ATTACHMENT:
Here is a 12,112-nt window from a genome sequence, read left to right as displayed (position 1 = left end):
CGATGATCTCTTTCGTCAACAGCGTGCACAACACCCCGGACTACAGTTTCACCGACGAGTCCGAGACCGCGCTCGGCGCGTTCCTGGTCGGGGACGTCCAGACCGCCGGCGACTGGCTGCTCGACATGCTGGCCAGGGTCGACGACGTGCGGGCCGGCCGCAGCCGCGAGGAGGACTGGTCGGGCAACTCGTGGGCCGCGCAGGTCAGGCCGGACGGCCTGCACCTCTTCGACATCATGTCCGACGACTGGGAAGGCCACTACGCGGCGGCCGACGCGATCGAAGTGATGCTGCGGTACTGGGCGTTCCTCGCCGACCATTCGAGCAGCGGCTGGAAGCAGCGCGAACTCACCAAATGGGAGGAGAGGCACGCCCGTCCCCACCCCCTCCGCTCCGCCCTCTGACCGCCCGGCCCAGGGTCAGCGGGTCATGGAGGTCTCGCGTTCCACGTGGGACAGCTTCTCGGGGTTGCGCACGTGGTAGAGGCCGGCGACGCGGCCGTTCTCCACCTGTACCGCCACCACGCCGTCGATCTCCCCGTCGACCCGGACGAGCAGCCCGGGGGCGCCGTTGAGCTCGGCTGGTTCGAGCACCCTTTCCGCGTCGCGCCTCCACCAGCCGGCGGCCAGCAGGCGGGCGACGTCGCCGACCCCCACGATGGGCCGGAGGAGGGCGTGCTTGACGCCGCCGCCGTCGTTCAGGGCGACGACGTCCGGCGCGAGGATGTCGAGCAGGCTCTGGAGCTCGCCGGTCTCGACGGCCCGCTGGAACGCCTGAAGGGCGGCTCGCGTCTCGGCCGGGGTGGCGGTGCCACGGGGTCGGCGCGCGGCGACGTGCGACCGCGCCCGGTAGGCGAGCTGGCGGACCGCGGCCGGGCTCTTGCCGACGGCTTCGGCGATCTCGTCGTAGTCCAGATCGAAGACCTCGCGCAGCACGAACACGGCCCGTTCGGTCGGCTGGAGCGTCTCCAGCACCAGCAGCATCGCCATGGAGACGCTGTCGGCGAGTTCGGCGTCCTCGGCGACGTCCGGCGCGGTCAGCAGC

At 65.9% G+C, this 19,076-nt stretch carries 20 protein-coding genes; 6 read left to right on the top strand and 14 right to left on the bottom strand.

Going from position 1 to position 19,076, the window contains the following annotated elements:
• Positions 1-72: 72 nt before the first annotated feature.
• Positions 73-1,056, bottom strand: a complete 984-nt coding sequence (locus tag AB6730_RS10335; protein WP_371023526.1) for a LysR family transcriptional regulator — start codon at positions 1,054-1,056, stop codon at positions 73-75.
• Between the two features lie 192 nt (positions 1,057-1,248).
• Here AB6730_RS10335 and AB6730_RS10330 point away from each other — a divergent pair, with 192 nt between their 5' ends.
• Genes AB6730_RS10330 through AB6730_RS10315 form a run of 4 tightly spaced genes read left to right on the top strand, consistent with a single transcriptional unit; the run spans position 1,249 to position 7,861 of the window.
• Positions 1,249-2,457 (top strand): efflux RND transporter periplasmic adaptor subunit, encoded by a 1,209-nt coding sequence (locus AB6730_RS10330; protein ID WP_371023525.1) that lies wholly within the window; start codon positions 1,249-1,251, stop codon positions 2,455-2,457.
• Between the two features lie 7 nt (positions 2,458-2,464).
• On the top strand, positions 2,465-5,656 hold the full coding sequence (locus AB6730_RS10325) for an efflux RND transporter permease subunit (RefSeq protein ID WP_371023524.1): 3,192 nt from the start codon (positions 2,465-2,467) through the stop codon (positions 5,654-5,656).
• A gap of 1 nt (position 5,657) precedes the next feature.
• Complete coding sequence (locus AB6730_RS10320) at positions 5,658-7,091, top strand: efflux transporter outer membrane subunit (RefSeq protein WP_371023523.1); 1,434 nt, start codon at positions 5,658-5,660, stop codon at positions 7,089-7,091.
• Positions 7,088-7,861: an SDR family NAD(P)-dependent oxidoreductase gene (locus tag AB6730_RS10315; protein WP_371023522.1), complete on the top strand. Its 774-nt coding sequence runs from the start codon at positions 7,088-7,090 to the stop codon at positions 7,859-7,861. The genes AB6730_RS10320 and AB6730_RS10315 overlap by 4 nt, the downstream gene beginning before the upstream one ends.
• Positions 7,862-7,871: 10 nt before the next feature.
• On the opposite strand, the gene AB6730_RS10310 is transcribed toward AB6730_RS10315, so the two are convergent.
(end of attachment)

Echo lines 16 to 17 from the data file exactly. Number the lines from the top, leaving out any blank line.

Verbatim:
• Positions 7,862-7,871: 10 nt before the next feature.
• On the opposite strand, the gene AB6730_RS10310 is transcribed toward AB6730_RS10315, so the two are convergent.